• Present an award with dignity and grace
  • Acknowledge the contributions of the recipient
Time:3 to 4 minutes
 
Evaluation:
  • Did the speaker clearly explain the purpose of the award?
  • How effectively did the speaker convey the reasons the recipient deserved the award?
  • How sincere was the speaker in his/her praise?
  • What could the speaker have done differently to make the speech more effective?
  • What did you like about the speech?

5. Accepting an Award

 
Objectives:
  • Accept an award with dignity, grace, and sincerity
  • Acknowledge the presenting organization
Time:5 to 7 minutes
 
Evaluation:
  • How effectively did the speaker express gratitude to the organization presenting the award?
  • How did the speaker recognize the organization presenting the award?
  • How sincere was the speaker in his/her thanks and gratitude?
  • Did the speaker appear comfortable and gracious while accepting the award?
  • What could the speaker have done differently to make the speech more effective?
  • What did you like about the speech?

Humorously Speaking

Every speaker benefits from using humor. Learn how to begin a speech with a humorous story to get listeners' attention, end a speech with a humorous story, use humorous stories and anecdotes throughout the body of your speech to emphasize points, incorporate jokes into presentations and prepare and present an entirely humorous speech.  (order manual)

1. Warm Up Your Audience

 
Objectives:
  • Prepare a speech that opens with a humorous story
  • Personalize the story
  • Deliver the story smoothly and effectively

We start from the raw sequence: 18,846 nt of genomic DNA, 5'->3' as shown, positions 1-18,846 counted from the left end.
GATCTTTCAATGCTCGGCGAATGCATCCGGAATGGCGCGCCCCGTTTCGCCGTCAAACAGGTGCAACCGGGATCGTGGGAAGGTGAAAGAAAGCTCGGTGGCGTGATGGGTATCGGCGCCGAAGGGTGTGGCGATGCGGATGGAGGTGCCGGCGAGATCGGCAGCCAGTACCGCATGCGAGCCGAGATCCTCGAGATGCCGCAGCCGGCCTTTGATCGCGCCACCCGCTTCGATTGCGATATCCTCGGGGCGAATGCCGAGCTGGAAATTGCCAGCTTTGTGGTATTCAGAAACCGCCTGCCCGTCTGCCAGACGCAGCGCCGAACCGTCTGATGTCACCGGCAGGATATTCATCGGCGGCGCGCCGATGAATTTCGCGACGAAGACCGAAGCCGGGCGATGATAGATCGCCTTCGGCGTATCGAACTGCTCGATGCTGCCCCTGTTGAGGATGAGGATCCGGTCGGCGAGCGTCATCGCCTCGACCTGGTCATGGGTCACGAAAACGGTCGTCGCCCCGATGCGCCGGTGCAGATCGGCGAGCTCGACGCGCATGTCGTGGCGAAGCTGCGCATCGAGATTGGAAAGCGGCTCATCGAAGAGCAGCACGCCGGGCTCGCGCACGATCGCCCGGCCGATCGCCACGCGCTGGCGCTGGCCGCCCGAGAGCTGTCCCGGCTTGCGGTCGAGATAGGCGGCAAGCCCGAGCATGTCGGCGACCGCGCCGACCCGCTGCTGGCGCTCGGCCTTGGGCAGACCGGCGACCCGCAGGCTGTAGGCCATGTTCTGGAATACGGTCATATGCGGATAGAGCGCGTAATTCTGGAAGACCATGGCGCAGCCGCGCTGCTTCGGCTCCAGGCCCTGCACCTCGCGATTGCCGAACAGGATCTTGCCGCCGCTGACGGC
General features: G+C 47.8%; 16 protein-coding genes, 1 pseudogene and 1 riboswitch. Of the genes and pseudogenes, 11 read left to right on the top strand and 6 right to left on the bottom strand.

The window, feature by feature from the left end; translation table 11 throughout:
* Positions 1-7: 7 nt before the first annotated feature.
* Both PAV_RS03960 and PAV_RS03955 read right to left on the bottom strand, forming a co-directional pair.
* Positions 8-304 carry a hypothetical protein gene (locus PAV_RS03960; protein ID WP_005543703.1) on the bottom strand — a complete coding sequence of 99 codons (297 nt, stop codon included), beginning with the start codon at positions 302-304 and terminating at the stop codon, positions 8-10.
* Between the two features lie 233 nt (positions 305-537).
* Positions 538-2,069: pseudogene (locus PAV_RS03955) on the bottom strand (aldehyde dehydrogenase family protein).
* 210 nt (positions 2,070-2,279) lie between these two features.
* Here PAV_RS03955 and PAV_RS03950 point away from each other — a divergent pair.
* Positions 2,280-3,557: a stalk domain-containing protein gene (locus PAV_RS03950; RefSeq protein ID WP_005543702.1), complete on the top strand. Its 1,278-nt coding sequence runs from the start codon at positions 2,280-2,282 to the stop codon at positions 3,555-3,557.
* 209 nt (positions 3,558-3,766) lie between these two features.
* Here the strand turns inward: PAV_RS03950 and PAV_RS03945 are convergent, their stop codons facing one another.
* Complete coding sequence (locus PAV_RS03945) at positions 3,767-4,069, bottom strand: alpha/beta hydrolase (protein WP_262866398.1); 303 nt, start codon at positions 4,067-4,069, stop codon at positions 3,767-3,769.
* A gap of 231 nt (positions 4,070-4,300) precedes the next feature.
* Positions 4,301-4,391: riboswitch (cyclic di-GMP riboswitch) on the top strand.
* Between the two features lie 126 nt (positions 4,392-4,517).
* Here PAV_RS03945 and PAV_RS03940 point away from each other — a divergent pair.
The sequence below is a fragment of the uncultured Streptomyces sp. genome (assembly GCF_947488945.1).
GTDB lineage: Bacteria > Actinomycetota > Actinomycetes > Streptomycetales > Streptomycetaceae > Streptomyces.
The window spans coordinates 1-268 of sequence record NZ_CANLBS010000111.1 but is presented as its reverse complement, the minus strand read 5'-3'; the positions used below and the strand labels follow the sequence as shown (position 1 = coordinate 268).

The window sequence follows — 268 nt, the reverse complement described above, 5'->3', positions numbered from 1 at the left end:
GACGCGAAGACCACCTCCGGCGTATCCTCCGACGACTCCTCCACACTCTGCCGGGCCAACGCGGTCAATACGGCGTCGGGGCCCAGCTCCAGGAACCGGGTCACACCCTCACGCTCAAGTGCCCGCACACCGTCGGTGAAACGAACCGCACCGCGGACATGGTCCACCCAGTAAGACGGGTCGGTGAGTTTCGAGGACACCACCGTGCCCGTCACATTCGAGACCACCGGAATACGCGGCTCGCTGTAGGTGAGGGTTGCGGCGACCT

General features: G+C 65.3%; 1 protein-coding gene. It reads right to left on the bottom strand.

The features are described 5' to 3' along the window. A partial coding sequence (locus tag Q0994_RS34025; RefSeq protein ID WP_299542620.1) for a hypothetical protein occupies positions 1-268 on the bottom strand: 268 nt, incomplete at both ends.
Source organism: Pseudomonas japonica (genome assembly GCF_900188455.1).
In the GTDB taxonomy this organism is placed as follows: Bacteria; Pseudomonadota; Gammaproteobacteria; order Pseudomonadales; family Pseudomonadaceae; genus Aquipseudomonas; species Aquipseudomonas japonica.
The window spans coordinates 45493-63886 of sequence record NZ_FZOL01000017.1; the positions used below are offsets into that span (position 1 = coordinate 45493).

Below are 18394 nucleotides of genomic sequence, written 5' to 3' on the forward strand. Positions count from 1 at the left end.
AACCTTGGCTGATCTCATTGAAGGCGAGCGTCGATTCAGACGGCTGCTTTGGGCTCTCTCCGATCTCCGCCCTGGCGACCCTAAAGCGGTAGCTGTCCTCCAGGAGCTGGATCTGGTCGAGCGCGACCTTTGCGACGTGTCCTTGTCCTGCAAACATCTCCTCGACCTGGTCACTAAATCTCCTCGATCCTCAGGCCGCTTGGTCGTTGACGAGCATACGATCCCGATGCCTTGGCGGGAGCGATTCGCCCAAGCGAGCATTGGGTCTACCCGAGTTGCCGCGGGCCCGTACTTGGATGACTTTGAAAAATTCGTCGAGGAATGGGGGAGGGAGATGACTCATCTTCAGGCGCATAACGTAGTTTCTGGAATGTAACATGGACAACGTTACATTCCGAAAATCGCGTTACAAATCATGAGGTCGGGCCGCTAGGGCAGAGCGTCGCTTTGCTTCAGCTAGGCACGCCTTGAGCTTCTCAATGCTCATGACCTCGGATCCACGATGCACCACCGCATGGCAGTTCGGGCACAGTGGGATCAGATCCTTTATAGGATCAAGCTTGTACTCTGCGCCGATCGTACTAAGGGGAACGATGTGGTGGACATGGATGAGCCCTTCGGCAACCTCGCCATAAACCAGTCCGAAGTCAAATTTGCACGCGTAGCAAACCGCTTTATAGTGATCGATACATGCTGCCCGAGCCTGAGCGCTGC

Time:5 to 7 minutes
 
Evaluation:
  • How well did the opening story relate to the speech topic?
  • Was the story appropriate for the audience?
  • Was the story amusing to you?
  • Did the story attract and keep your attention?
  • How did the speaker’s delivery of the story help or hinder the story’s impact on you?
  • How could the speaker improve the story’s delivery? Comment on the setup, delivery, and pause.
  • How comfortable and confident did the speaker appear to be while telling the story?
  • Was the speech body organized clearly and logically?
  • What could the speaker do to improve the speech?

2. Leave Them With a Smile

 
Objectives:
  • Prepare a serious speech that opens and closes with humorous stories
  • Prepare a closing story that reemphasizes the speech’s main point
  • Deliver the stories smoothly and effectively
Time:5 to 7 minutes
 
Evaluation:
  • How well did the opening story relate to the speech topic?
  • How well did the closing story reemphasize the speech’s main point?
  • How appropriate were both stories for the audience?
  • How amusing were the stories to you?
  • How effectively did the closing story end the speech?